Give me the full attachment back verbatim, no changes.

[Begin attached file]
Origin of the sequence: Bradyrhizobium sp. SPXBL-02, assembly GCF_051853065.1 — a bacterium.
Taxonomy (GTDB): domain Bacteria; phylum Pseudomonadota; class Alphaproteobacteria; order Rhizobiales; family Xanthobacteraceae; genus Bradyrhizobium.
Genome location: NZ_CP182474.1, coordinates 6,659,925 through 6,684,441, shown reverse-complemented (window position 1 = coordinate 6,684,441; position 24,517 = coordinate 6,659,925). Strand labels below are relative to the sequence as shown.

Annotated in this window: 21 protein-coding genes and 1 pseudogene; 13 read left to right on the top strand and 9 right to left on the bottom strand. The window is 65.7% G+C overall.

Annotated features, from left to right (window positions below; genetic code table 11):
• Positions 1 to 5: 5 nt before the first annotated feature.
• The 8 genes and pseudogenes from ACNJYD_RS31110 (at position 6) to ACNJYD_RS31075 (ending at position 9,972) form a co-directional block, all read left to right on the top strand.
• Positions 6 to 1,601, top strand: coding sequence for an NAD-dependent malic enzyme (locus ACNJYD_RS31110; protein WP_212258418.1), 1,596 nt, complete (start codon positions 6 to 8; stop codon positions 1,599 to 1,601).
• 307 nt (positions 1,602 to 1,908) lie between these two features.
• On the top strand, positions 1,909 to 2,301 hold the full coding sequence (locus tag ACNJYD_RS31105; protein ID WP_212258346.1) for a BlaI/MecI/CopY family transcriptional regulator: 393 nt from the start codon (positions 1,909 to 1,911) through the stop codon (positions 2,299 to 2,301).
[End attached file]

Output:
Origin of the sequence: Bradyrhizobium sp. SPXBL-02, assembly GCF_051853065.1 — a bacterium.
Taxonomy (GTDB): domain Bacteria; phylum Pseudomonadota; class Alphaproteobacteria; order Rhizobiales; family Xanthobacteraceae; genus Bradyrhizobium.
Genome location: NZ_CP182474.1, coordinates 6,659,925 through 6,684,441, shown reverse-complemented (window position 1 = coordinate 6,684,441; position 24,517 = coordinate 6,659,925). Strand labels below are relative to the sequence as shown.

Annotated in this window: 21 protein-coding genes and 1 pseudogene; 13 read left to right on the top strand and 9 right to left on the bottom strand. The window is 65.7% G+C overall.

Annotated features, from left to right (window positions below; genetic code table 11):
• Positions 1 to 5: 5 nt before the first annotated feature.
• The 8 genes and pseudogenes from ACNJYD_RS31110 (at position 6) to ACNJYD_RS31075 (ending at position 9,972) form a co-directional block, all read left to right on the top strand.
• Positions 6 to 1,601, top strand: coding sequence for an NAD-dependent malic enzyme (locus ACNJYD_RS31110; protein WP_212258418.1), 1,596 nt, complete (start codon positions 6 to 8; stop codon positions 1,599 to 1,601).
• 307 nt (positions 1,602 to 1,908) lie between these two features.
• On the top strand, positions 1,909 to 2,301 hold the full coding sequence (locus tag ACNJYD_RS31105; protein ID WP_212258346.1) for a BlaI/MecI/CopY family transcriptional regulator: 393 nt from the start codon (positions 1,909 to 1,911) through the stop codon (positions 2,299 to 2,301).